Reading Log: July 2014

booksjuly1

Books acquired: none.

Books read: “Walkable City: How Downtown Can Save America, One Step at a Time,” Jeff Speck; “The Portable Poe,” Philip Van Doren Stern, ed.; “What Went Wrong?: The Clash Between Islam and Modernity in the Middle East,” Bernard Lewis; “The Gateway Arch: A Biography,” Tracy Campbell.

A random month of titles, and like last month more nonfiction than is typical for me. I read a book on how pedestrian (and cyclist) life tends to make towns and cities more pleasant and livable, a fat book of Edgar Allan Poe pieces, a scholarly attempt to explain Middle Eastern history and a sociological, political and architectural look at St. Louis.

“Walkable City”: A chatty exploration, published in 2012, of what makes a downtown work: two-way (and narrow) streets, fewer and more expensive parking spaces, senses of scale and place, bicyclists, pedestrians, lively storefronts, places worth walking to, working neighborhoods as opposed to isolated landmarks (LA’s Disney Hall is criticized), trees, transit and, in a small surprise, awnings.

“Portable Poe”: It’s tough to find a uniformly excellent Poe anthology: Either they’re missing a few great stories, or there are too many weak ones, or they don’t include any of his poetry. What decent Poe book wouldn’t have “The Raven”? Many of them. This one, published in 1945 and totaling, ulp, 666 pages, offers a wide-ranging overview of his every writing mode, except maybe we don’t want an overview if that means we have to wade through his dull, dated essays and articles. Useful in its way, with a good selection of stories and poems both, but more Poe than you probably want.

“What Went Wrong?”: I had hoped for a clear, concise summary of centuries of Middle East history, which admittedly is a lot to expect. Published in 2002, “What Went Wrong” was okay, informative if dry, but for this neophyte, Lewis was so scholarly and history-minded, he didn’t really answer the provocative question in the title. What went wrong? (Subsequently I learned that Lewis favored the invasion of Iraq and may not have been the best person for an even-handed history.)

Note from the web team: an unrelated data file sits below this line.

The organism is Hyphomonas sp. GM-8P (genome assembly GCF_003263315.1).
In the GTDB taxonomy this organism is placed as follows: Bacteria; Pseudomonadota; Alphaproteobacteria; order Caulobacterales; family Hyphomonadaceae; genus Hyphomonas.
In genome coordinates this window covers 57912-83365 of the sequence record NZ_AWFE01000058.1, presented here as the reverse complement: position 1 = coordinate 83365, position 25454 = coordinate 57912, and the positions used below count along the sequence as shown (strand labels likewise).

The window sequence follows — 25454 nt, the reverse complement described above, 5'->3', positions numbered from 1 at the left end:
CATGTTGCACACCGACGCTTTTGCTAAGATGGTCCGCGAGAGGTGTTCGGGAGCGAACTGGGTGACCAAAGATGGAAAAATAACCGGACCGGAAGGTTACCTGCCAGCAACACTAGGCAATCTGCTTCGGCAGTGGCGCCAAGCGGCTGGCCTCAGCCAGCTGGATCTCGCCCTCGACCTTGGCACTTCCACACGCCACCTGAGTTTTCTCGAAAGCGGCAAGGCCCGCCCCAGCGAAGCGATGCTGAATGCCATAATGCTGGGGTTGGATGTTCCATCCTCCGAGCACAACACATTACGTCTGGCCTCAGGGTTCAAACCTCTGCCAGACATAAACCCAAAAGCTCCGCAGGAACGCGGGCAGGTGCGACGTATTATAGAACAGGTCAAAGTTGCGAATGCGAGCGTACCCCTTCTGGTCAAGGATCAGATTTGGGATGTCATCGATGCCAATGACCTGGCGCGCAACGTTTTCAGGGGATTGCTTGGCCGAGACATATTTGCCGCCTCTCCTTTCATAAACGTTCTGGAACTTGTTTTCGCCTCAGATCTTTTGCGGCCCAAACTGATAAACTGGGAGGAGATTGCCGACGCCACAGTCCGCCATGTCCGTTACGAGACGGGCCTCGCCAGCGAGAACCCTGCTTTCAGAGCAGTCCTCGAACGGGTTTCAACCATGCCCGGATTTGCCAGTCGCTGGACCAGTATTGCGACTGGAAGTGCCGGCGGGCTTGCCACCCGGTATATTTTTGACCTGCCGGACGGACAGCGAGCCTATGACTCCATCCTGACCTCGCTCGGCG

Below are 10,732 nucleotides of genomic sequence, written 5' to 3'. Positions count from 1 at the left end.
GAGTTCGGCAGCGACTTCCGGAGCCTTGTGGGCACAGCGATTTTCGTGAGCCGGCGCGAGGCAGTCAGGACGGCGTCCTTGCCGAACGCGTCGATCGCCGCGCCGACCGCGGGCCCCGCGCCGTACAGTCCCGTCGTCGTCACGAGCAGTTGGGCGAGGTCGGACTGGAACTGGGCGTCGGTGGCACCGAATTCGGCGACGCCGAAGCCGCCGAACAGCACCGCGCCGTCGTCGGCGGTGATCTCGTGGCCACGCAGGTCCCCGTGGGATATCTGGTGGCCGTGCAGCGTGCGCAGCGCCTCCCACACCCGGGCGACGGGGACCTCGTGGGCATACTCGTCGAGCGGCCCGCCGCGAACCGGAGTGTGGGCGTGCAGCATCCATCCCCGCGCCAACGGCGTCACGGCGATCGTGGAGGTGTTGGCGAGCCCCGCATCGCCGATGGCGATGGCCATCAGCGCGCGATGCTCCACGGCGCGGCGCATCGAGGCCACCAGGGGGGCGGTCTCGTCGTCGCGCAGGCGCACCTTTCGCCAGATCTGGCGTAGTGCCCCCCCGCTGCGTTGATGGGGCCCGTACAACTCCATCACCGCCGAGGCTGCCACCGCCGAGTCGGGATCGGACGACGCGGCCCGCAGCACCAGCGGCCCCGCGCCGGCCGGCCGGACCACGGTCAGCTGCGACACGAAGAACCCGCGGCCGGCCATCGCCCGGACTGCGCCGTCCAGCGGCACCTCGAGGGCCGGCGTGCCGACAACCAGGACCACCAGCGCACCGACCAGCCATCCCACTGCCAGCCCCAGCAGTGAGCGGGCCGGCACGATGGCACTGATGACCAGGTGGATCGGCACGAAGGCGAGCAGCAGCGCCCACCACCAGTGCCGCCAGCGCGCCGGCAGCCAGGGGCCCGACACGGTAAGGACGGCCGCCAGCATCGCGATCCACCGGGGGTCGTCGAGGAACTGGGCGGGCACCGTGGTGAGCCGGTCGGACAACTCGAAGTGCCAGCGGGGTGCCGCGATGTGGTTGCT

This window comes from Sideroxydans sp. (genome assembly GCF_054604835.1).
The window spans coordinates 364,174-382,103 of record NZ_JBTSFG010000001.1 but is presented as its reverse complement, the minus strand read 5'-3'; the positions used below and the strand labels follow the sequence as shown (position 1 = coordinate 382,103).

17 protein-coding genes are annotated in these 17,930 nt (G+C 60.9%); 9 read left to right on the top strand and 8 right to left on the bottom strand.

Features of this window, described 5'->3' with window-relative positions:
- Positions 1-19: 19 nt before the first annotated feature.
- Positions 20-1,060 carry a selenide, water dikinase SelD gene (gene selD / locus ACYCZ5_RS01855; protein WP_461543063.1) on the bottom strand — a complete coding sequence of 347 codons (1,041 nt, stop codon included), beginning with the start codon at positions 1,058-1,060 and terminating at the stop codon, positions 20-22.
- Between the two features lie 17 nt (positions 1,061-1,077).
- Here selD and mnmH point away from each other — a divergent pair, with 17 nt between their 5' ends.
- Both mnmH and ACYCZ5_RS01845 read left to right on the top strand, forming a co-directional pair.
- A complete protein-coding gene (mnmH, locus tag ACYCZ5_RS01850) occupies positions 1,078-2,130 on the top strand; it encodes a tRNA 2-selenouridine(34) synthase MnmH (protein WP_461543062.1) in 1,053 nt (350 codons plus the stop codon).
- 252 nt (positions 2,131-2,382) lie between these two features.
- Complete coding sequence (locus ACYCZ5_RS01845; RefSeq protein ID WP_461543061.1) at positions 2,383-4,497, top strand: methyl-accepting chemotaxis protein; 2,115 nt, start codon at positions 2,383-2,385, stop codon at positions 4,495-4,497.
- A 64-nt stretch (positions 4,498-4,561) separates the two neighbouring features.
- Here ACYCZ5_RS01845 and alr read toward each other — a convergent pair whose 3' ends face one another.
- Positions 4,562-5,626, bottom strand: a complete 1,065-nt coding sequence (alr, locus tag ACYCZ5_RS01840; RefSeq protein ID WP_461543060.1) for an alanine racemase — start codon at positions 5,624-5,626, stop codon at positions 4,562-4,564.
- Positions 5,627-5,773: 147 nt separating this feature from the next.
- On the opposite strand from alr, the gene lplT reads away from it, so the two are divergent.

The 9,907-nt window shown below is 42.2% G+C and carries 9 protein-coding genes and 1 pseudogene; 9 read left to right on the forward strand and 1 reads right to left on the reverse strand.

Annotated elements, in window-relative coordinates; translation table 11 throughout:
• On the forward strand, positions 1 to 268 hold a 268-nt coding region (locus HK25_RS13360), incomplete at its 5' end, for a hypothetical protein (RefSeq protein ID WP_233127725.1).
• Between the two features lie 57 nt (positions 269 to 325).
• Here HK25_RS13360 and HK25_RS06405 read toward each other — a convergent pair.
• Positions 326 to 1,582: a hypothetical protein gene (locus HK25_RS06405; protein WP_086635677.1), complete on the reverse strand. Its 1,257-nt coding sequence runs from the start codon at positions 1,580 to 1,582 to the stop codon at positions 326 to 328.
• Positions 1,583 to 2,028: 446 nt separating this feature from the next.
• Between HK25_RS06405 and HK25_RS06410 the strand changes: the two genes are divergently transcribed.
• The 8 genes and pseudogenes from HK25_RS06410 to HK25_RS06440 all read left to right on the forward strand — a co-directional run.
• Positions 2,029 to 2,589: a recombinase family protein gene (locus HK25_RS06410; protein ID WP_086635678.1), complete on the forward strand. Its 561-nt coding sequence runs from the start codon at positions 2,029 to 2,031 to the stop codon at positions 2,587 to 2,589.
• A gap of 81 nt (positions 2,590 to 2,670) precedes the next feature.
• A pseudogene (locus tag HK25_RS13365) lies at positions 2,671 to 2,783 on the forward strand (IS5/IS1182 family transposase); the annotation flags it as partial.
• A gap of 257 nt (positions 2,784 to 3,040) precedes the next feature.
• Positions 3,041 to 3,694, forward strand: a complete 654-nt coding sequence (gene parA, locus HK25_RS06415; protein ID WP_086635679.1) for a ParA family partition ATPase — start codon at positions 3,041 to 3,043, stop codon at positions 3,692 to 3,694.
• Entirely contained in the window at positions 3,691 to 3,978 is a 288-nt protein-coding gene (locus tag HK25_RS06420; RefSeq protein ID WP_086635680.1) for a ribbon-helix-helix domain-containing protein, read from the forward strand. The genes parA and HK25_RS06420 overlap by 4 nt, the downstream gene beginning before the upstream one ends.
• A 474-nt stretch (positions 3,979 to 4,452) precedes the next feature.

“Gateway Arch”: Deeply researched but very readable exploration of one of America’s most instantly recognizable monuments, which also happens to be a piece of modernist sculpture. Campbell’s book, published in 2013, explores the three-decade effort to remake the St. Louis riverfront (40 square blocks were leveled), the wrongheaded thinking that separated a tourist attraction from downtown, why once-great St. Louis has faltered — and yet why the Arch is still astonishing.

Not counting three books received as gifts, I’ve bought only three books in 2014 and have read two of them, both this month: “Walkable,” bought in Austin, and “Gateway,” bought in St. Louis. (The third, already underway, will be read in August.)

“Poe” came from a vacation last year, where it was bought at Moe’s in Berkeley, and “Wrong” was purchased at the B&N in Rancho Cucamonga back in 2002 or so, when getting to know more about the Middle East was on our minds. I got bogged down in the (very long) introduction, realized this might not be the book for me and set it aside before recently resurrecting it, for good or bad.

I’ve read the Poe intermittently since last fall (there was overlap with other Poe I read in the interim too), started “Walkable” in March before putting it aside for later and began “Wrong” in May, so this was in part a month of wrapping up a few books in progress. How was your month? Is summer proving to be a good season for reading, or a poor one?

 Next month: many slim books.

booksjuly2

Facebook Twitter Pinterest Plusone Linkedin Digg Reddit Stumbleupon Tumblr Email
  • Carl Knecht

    Can I make a recommendation? I know you typically read things that aren’t necessarily new, but Andy Weir’s “The Martian” is a fantastic read with a good amount of suspense that I think you’d appreciate. It’s a combination on Robinson Crusoe and MacGyver in a science fiction setting. Great read! http://amzn.com/0553418025

    • davidallen909

      Even if I don’t read it, maybe someone else on the blog will. Thanks for chiming in, Carl.

  • John Clifford

    Got through two this month, both non-fiction (why is it that fiction is so much easier to read?).